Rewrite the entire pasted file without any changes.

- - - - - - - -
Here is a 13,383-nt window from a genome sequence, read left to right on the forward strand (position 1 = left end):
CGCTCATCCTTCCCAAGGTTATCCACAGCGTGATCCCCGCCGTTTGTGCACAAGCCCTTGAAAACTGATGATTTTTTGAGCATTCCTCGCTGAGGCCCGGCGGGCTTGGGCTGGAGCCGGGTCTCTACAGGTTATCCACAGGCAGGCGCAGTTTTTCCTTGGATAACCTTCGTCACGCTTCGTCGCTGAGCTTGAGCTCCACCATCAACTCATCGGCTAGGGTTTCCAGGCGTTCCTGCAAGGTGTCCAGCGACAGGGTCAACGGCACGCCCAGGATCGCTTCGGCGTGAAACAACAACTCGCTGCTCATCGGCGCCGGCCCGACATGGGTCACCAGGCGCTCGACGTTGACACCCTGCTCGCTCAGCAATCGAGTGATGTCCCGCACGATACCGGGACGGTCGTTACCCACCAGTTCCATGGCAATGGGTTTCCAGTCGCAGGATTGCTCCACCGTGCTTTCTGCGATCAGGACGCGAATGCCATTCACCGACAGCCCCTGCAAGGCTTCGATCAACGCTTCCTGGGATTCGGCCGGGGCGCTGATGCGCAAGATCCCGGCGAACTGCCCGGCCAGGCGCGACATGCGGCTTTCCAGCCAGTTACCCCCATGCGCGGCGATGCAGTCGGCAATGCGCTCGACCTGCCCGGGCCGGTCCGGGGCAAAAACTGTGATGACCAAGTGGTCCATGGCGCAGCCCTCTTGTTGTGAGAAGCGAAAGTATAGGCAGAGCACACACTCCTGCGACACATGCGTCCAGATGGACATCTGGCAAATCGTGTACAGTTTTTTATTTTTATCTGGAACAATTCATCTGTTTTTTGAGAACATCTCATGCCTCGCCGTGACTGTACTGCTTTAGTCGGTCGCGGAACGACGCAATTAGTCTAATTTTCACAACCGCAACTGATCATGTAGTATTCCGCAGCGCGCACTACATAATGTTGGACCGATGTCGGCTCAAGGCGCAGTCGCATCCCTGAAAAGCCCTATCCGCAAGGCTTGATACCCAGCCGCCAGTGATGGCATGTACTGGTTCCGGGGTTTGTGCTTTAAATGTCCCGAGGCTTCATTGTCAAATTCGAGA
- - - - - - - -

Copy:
Here is a 13,383-nt window from a genome sequence, read left to right on the forward strand (position 1 = left end):
CGCTCATCCTTCCCAAGGTTATCCACAGCGTGATCCCCGCCGTTTGTGCACAAGCCCTTGAAAACTGATGATTTTTTGAGCATTCCTCGCTGAGGCCCGGCGGGCTTGGGCTGGAGCCGGGTCTCTACAGGTTATCCACAGGCAGGCGCAGTTTTTCCTTGGATAACCTTCGTCACGCTTCGTCGCTGAGCTTGAGCTCCACCATCAACTCATCGGCTAGGGTTTCCAGGCGTTCCTGCAAGGTGTCCAGCGACAGGGTCAACGGCACGCCCAGGATCGCTTCGGCGTGAAACAACAACTCGCTGCTCATCGGCGCCGGCCCGACATGGGTCACCAGGCGCTCGACGTTGACACCCTGCTCGCTCAGCAATCGAGTGATGTCCCGCACGATACCGGGACGGTCGTTACCCACCAGTTCCATGGCAATGGGTTTCCAGTCGCAGGATTGCTCCACCGTGCTTTCTGCGATCAGGACGCGAATGCCATTCACCGACAGCCCCTGCAAGGCTTCGATCAACGCTTCCTGGGATTCGGCCGGGGCGCTGATGCGCAAGATCCCGGCGAACTGCCCGGCCAGGCGCGACATGCGGCTTTCCAGCCAGTTACCCCCATGCGCGGCGATGCAGTCGGCAATGCGCTCGACCTGCCCGGGCCGGTCCGGGGCAAAAACTGTGATGACCAAGTGGTCCATGGCGCAGCCCTCTTGTTGTGAGAAGCGAAAGTATAGGCAGAGCACACACTCCTGCGACACATGCGTCCAGATGGACATCTGGCAAATCGTGTACAGTTTTTTATTTTTATCTGGAACAATTCATCTGTTTTTTGAGAACATCTCATGCCTCGCCGTGACTGTACTGCTTTAGTCGGTCGCGGAACGACGCAATTAGTCTAATTTTCACAACCGCAACTGATCATGTAGTATTCCGCAGCGCGCACTACATAATGTTGGACCGATGTCGGCTCAAGGCGCAGTCGCATCCCTGAAAAGCCCTATCCGCAAGGCTTGATACCCAGCCGCCAGTGATGGCATGTACTGGTTCCGGGGTTTGTGCTTTAAATGTCCCGAGGCTTCATTGTCAAATTCGAGA